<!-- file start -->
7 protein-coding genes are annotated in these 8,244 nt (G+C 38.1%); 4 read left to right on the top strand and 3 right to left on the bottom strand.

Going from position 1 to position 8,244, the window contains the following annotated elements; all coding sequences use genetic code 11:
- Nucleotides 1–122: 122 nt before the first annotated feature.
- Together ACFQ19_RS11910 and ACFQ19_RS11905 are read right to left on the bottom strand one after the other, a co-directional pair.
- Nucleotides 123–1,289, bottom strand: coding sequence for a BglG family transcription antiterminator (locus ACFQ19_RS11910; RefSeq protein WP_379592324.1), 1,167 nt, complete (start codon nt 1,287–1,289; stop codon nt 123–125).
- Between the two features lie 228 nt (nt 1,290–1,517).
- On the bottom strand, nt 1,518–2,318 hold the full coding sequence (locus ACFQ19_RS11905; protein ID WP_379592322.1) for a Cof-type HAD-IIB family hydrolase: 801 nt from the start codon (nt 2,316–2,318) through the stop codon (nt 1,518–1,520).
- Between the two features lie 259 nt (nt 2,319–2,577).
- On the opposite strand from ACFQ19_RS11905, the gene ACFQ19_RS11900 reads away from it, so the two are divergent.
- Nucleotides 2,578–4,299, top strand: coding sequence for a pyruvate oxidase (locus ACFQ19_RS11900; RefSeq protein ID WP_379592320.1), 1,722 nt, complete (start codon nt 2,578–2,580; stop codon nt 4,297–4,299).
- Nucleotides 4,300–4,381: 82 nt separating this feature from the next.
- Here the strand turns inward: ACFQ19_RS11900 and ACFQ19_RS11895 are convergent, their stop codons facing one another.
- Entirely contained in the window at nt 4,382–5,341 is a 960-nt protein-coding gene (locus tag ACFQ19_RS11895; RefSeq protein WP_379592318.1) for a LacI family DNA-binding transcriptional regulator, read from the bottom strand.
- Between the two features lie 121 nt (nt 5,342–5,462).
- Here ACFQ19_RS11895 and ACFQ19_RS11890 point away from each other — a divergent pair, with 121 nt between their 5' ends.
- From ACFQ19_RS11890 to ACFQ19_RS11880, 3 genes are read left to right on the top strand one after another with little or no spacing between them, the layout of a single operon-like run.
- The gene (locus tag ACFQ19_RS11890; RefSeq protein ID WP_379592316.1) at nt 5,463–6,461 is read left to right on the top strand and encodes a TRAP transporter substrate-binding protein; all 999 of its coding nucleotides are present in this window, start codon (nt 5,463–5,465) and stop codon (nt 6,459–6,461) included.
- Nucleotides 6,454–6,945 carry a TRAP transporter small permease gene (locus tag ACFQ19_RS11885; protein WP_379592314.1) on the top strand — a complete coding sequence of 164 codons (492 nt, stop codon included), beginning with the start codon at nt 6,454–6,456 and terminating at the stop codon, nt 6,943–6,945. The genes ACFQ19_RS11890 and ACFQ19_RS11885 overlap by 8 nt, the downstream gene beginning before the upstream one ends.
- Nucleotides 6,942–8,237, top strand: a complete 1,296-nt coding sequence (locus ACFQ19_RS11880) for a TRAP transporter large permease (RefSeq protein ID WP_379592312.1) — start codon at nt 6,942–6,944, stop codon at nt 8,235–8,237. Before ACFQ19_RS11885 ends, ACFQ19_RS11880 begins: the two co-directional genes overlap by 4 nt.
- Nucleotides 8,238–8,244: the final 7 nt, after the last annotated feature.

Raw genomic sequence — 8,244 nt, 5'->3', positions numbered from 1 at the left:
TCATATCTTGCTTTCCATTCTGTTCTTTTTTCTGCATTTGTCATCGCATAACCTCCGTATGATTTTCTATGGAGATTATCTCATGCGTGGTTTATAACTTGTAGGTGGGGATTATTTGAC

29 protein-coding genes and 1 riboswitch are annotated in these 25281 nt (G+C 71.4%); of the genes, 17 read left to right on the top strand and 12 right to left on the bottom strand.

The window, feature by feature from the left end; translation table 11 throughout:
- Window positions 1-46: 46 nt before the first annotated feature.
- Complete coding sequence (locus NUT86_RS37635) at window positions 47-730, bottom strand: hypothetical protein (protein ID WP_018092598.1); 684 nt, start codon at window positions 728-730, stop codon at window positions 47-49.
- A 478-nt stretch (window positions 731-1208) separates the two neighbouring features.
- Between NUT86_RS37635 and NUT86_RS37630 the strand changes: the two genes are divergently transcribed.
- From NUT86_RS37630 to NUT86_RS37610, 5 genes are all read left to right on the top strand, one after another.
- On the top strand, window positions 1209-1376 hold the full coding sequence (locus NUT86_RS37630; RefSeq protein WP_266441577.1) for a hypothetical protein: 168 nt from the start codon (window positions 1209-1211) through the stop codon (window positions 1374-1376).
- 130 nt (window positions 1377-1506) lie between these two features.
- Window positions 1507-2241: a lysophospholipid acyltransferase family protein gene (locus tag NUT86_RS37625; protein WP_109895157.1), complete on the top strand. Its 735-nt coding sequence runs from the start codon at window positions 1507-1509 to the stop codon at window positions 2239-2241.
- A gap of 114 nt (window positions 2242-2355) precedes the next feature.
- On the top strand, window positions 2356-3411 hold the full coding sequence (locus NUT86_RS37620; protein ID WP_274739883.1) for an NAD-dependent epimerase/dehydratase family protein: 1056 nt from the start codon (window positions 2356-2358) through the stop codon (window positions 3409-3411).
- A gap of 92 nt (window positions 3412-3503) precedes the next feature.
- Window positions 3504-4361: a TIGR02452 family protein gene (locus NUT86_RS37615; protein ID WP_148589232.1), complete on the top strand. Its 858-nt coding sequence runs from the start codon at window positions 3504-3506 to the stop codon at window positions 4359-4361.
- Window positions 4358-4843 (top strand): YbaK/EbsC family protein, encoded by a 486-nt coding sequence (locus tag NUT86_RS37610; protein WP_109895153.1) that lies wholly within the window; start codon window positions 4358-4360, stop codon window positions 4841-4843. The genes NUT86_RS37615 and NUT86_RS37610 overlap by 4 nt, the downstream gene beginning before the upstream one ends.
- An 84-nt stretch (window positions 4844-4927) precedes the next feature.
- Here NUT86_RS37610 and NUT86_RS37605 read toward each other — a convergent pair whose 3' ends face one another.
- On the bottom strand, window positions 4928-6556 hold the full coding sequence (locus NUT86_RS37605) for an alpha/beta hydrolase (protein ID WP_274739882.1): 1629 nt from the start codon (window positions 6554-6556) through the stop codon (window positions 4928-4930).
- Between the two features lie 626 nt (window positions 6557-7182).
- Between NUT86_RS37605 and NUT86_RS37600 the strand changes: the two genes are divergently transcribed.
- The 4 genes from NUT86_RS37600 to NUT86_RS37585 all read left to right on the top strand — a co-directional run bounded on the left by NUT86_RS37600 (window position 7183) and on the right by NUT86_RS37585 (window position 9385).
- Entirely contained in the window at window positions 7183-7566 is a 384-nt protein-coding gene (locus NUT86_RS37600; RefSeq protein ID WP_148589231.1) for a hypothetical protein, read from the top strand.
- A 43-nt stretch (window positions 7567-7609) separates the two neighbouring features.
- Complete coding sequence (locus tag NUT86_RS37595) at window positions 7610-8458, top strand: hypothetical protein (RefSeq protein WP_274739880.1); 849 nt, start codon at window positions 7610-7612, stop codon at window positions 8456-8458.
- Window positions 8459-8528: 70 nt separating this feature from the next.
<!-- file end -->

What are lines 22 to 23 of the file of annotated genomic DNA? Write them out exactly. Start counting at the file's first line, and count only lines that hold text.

TCATATCTTGCTTTCCATTCTGTTCTTTTTTCTGCATTTGTCATCGCATAACCTCCGTATGATTTTCTATGGAGATTATCTCATGCGTGGTTTATAACTTGTAGGTGGGGATTATTTGAC

29 protein-coding genes and 1 riboswitch are annotated in these 25281 nt (G+C 71.4%); of the genes, 17 read left to right on the top strand and 12 right to left on the bottom strand.